Forget Youtube, Here’s Where to see Giant Pandas in the Wild

This Chinese nature reserve introduces pandas to their new home—the wild. | By Alexandra E. Petri  
Pandas in Chengdu
Two young pandas test out their tree-climbing skills at the Gengda Giant Panda Center in Chengdu, China. Photo: Ami Vitale/National Geographic Creative

Travellers trek to China to see some of the world’s wonders: the Great Wall, the terracotta warriors, and the iconic giant panda. Habitat destruction from industrialization and natural disasters has rendered this species endangered, with less than 2,000 left in the wild. Still, there is hope for these furry friends; a feature in National Geographic Magazine’s August 2016 issue documents ongoing efforts by scientists at the Wolong Nature Reserve as they breed and release this legendary animal back into its natural environment. Managed by the China Conservation and Research Center for the Giant Panda, the Wolong Nature Reserve encompasses several outposts where tourists can visit and support these two-toned creatures and the teams devoted to saving them.

Pandas at Wolong Reserve

A mom and cub at Wolong Reserve. Photo: Ami Vitale/National Geographic Creative

Dujiangyan Panda Base

The Dujiangyan Panda Base is 90 minutes outside Sichuan’s capital, Chengdu, making it a prime spot for panda encounters since it’s easily accessible. This centre boasts an interactive experience not offered at other branches of the Wolong Nature Reserve’s network: the Panda Keeper Program, also known as the best babysitting gig in the world. Travellers can assist caretakers in their work, which involves waking the pandas up, cleaning the enclosures, and preparing a feast of bamboo for meals, and snacks of steamed buns and apples. During your visit, make sure to peer into the base’s panda playground, particularly in the morning when China’s animal ambassadors are at their most active.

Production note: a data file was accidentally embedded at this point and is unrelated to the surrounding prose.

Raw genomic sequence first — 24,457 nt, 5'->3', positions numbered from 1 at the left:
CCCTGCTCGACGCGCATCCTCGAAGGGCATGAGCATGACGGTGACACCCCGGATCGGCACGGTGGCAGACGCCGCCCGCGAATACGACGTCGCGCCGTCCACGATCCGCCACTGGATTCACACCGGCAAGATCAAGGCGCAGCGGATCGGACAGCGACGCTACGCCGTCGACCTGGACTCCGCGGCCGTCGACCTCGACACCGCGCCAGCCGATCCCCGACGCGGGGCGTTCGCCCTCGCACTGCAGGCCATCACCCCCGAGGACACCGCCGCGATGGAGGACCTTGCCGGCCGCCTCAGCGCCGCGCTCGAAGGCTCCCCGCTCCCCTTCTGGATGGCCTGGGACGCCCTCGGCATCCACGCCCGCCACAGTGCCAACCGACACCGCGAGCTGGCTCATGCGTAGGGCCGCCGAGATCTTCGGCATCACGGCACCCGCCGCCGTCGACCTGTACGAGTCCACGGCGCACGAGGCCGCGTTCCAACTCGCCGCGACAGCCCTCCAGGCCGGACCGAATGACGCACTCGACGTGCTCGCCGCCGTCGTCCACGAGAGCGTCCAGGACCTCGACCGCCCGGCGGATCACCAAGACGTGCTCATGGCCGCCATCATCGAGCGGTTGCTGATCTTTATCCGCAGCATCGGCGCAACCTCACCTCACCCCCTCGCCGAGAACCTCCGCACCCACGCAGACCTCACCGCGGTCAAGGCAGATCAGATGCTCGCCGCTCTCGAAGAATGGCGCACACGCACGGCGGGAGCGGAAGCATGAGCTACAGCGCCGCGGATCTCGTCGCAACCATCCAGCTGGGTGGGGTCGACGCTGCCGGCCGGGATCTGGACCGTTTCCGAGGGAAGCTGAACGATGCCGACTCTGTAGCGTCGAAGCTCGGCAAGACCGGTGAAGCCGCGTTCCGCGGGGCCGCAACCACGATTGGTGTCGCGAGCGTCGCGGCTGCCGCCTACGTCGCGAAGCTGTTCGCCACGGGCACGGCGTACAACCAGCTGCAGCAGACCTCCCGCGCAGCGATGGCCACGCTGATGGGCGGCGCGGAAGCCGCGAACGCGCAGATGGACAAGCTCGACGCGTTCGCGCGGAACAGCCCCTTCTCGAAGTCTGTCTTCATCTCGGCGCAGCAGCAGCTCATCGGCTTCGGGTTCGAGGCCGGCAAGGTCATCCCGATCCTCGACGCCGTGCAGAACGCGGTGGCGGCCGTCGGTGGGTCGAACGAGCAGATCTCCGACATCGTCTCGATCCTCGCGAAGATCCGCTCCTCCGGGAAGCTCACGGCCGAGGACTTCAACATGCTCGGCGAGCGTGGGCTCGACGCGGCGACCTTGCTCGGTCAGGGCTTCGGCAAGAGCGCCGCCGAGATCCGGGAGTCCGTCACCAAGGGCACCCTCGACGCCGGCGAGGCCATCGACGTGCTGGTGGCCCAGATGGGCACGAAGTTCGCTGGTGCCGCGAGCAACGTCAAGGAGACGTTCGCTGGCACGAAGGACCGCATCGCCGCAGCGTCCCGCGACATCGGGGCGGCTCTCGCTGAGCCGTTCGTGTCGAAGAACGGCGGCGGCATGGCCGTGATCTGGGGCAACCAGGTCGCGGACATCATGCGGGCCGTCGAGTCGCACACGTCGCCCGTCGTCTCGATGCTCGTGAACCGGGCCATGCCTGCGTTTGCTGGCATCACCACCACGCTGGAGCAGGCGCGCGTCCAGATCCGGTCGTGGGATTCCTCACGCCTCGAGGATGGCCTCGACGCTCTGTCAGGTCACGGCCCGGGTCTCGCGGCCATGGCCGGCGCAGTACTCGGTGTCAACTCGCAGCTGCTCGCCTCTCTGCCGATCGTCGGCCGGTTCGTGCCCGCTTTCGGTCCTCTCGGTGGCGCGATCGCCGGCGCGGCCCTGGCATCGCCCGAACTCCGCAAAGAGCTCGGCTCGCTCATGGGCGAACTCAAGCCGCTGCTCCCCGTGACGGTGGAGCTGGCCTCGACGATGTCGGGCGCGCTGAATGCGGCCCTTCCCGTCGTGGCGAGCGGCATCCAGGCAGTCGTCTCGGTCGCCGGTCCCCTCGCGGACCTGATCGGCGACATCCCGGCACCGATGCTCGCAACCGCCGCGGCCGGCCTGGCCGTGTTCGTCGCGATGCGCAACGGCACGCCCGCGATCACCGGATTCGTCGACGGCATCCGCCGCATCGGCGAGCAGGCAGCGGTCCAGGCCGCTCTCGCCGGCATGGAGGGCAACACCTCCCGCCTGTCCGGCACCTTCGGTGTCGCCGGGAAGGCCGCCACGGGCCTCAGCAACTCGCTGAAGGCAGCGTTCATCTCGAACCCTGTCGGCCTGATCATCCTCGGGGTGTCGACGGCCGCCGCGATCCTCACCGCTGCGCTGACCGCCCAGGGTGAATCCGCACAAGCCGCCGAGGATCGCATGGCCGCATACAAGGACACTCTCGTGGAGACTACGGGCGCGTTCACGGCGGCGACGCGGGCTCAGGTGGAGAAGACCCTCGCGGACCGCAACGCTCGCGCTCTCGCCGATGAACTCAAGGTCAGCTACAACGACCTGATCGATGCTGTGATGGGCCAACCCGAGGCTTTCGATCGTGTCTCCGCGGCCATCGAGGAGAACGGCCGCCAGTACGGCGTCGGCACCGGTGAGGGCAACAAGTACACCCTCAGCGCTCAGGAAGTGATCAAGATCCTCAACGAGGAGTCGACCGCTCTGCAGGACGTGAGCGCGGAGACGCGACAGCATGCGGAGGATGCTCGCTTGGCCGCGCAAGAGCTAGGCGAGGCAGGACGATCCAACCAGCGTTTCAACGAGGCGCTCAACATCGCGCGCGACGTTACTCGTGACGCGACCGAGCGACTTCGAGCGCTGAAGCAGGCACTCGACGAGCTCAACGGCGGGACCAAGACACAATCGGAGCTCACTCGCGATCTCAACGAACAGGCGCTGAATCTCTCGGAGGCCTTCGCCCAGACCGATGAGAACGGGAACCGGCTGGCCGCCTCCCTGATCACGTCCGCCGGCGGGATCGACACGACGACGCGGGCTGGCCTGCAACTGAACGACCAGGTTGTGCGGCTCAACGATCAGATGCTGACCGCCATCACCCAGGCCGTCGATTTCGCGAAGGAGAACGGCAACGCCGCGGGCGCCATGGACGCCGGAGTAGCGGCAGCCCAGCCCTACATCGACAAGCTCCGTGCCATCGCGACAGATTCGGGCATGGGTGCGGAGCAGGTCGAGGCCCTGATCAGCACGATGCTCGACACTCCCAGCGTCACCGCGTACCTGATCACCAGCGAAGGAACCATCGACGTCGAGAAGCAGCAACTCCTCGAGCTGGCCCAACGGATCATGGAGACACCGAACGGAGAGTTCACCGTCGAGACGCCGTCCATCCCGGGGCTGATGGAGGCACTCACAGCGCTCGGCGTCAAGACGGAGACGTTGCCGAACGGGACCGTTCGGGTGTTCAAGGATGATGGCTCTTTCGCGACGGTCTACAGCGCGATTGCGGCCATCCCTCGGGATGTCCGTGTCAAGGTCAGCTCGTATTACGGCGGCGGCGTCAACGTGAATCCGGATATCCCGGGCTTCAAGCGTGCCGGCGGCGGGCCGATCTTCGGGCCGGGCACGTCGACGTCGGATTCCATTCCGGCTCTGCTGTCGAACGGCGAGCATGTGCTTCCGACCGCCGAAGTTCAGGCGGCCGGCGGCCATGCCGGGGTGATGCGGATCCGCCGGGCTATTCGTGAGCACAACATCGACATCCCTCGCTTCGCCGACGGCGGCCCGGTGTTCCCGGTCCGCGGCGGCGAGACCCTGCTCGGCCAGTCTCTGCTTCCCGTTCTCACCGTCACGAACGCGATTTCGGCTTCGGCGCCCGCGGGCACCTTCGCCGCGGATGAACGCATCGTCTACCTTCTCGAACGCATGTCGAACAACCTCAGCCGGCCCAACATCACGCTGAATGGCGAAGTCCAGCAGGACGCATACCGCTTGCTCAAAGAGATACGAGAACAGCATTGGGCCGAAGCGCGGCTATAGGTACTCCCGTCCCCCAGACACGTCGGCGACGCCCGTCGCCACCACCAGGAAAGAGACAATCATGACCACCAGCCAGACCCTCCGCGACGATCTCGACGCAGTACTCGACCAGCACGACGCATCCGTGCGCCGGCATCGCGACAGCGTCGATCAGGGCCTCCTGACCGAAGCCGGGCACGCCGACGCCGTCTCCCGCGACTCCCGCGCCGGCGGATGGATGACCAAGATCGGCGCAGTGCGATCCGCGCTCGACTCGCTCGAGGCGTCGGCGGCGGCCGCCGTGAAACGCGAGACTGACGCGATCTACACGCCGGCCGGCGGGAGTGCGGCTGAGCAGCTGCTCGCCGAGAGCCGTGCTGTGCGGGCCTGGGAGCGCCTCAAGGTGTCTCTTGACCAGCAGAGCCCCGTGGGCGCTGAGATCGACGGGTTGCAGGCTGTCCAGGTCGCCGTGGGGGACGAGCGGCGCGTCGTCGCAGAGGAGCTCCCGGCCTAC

Gengda Giant Panda Center

Gengda, Wolong Nature Reserve’s newest facility, has replaced a former research centre devastated by the 2008 earthquake. The operations here, currently in the process of opening up to the public, include education, research, captive breeding, and teaching the animals how to reintegrate into their natural habitat.

Bifengxia Giant Panda Base

Pandas at Bifengxia Base

At China’s Bifengxia Base, visitors peek into the baby pandas’ nursery. Photo: Ami Vitale/National Geographic Creative

If Sichuan Province is considered Panda Nation, then the Bifengxia Giant Panda Base (or BFX) is its soul.BFX is located about 145 kilometres outside of Chengdu, set inside a valley laced with waterfalls. The largest outpost of the Wolong Nature Reserve, BFX became home to several giant pandas needing refuge after the Wolong panda breeding centre was destroyed by the 2008 Sichuan earthquake. The sanctuary also houses a panda kindergarten, where visitors can observe caretakers at work as they tend, feed, and weigh the not-so-giant panda cubs, who are usually born sometime between July and September.

Appeared in the October 2016 issue as “Bear Witness”.

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